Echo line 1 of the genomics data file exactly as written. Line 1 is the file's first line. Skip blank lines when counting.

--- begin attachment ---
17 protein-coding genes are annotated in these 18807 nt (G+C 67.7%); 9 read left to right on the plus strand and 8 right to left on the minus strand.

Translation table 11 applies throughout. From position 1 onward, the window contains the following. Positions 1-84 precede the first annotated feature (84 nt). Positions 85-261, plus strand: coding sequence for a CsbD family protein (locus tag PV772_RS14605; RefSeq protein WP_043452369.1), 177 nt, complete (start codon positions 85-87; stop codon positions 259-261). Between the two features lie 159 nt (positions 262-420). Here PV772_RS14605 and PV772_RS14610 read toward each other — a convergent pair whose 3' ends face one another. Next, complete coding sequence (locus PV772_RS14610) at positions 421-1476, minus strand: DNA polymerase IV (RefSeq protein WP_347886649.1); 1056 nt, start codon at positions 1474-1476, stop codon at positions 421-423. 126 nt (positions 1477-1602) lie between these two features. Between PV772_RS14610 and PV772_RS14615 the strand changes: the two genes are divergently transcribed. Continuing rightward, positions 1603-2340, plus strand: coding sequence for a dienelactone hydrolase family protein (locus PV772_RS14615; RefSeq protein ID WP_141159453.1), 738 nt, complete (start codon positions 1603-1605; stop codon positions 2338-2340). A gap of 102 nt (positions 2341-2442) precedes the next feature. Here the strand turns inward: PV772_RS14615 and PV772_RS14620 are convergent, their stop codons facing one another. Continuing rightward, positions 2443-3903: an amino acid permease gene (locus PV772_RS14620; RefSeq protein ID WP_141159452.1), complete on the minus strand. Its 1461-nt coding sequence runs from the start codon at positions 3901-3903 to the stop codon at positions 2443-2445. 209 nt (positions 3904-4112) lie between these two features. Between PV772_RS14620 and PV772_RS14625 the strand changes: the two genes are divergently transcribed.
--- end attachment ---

17 protein-coding genes are annotated in these 18807 nt (G+C 67.7%); 9 read left to right on the plus strand and 8 right to left on the minus strand.